Importance of Sleep
For Children In Education
Getting a good night's sleep is important for everyone if we are to maintain a healthy lifestyle. Research shows that most adults require between 7-8 hours of sleep per night to keep their body and mind healthy. But what about kids? As more research on the sleep patterns of children is carried out it becomes increasingly obvious that sleep plays an important role in the development of children of all ages. But particularly in children in education, from pre-school to university.
Why a good night’s sleep is important for kids
Sleep is an essential part of everyone's day but especially so for children in education. According to John Hopkins Medicine, research shows that children who get the recommended number of hours of sleep each night have improved behaviour characteristics, better short-term and long-term memory performance and increased attention spans. While those children who don’t get enough sleep are prone to high blood pressure, obesity and increased risk of depression. One other statistic which may be of interest is that children respond differently to adults when they don’t get enough sleep. While sleep deprivation typically makes adults sluggish and ill-tempered, it tends to make children distracted and even aggressive, sometimes explosively so.
So it is important to ensure your child is getting enough sleep if they are to reach their potential at school, but how much sleep do they need?
What is the recommended amount of sleep children should get?
The amount of sleep children require varies on age. The National Sleep Foundation recommends the following sleep times for children:
Children between 13 to 18 years should aim for 8-10 hours of sleep each night
Children between 5 to 12 years should get 9-12 hours of sleep each night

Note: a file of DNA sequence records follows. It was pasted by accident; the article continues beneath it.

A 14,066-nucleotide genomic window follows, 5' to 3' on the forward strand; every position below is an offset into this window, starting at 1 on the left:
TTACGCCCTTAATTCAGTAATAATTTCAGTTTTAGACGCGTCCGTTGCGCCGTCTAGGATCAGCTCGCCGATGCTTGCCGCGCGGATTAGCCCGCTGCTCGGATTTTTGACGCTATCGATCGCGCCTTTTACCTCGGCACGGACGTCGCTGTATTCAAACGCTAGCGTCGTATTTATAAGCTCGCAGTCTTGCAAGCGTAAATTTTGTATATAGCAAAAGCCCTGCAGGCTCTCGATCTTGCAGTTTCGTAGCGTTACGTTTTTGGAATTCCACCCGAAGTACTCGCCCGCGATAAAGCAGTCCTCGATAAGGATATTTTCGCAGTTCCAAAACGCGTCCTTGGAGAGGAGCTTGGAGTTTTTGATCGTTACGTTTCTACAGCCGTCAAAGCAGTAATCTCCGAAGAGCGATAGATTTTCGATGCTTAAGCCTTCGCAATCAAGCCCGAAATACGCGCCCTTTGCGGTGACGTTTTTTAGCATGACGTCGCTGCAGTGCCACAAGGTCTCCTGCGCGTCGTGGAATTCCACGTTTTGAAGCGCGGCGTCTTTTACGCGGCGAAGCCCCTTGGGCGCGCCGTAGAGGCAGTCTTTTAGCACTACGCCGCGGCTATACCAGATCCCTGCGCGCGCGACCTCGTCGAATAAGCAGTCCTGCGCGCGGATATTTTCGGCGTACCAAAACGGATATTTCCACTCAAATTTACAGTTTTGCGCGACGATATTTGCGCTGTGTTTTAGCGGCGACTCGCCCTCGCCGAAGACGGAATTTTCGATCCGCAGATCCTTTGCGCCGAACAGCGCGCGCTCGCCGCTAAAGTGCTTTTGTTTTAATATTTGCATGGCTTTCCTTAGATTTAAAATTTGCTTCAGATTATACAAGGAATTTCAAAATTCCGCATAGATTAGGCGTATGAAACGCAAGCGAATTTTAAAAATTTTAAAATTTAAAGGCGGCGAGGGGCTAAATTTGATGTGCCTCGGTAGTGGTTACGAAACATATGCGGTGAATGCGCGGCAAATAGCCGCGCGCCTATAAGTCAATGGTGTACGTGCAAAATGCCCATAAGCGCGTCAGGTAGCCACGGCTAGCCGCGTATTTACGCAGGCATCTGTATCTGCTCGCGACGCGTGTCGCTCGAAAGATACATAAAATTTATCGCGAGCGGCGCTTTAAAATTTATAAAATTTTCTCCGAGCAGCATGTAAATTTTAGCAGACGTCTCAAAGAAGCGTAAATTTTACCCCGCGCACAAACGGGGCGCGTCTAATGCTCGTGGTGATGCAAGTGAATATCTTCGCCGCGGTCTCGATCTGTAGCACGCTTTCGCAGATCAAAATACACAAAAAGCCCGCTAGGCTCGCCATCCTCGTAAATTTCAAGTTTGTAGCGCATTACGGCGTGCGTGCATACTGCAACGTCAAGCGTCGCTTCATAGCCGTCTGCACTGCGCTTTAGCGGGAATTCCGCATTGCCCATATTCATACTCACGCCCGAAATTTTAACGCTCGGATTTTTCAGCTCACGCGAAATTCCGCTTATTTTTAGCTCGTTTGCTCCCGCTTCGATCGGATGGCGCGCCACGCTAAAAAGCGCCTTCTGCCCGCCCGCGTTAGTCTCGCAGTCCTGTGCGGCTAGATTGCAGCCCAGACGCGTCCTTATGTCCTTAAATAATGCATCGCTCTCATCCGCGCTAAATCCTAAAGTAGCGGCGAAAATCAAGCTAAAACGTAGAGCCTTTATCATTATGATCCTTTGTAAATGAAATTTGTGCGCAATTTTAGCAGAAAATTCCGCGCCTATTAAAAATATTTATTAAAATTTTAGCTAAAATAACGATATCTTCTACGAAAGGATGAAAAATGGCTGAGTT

Preschool children 3 to 5 years need between 10-13 hours per day (including naps)
Toddlers 1 to 2 years need between 11-14 hours per day (including naps)
Babies 4 to 12 months need between 12-16 hours per day (including naps)
How to get your child to sleep more?
Knowing how much sleep your child should be getting is one thing, but achieving it is quite another. While some children fall asleep easily while others are more challenging. In most cases, though this can be fixed by making simple changes to their environment and routine.
Here are five tips to help ensure your child gets a good night's sleep:
1. Create a routine
Having a routine is one of the most important aspects of getting a good nights sleep. You should aim for children to be in bed at the same time each night and get up at the same time each morning. Having a regular pre-bedtime routine also helps prepare the body for sleep.
2. Turn-off technology
Nothing disturbs sleep more than the blue light emitted from TVs, smartphones or tablets. Try and develop healthy technology use by limiting the use of smartphones for up to an hour before bedtime. You should also avoid the use of computers and limit the amount of time spent watching TV just before bedtime.
3. Prepare a light snack
Children often wake up during the night because they are hungry. Preparing a light snack before bedtime can help alleviate symptoms of hunger. Stay away from foods high in caffeine however, this will have the opposite effect. Stick to high-protein foods such as whole grains, yoghurt and milk.
4. Make sure their bed is comfortable
A nice comfortable bed is one of the best ways of ensuring a good night's sleep. The Better Sleep Council recommends replacing mattresses every seven years but you should also ensure they have a sturdy frame. Metal beds are great for kids because they are sturdy and come in many styles and colours. Iron beds, for example, are great for creating a sophisticated boutique look which your child will love to spend time in.
5. Maintain a comfortable temperature
Extreme temperatures can disrupt sleep patterns, Sleep.org recommends that room temperature is kept between 15-19ºc for a good night's sleep. You can help manage temperatures by keeping windows open in summer and using a hot water bottle and bed socks in winter.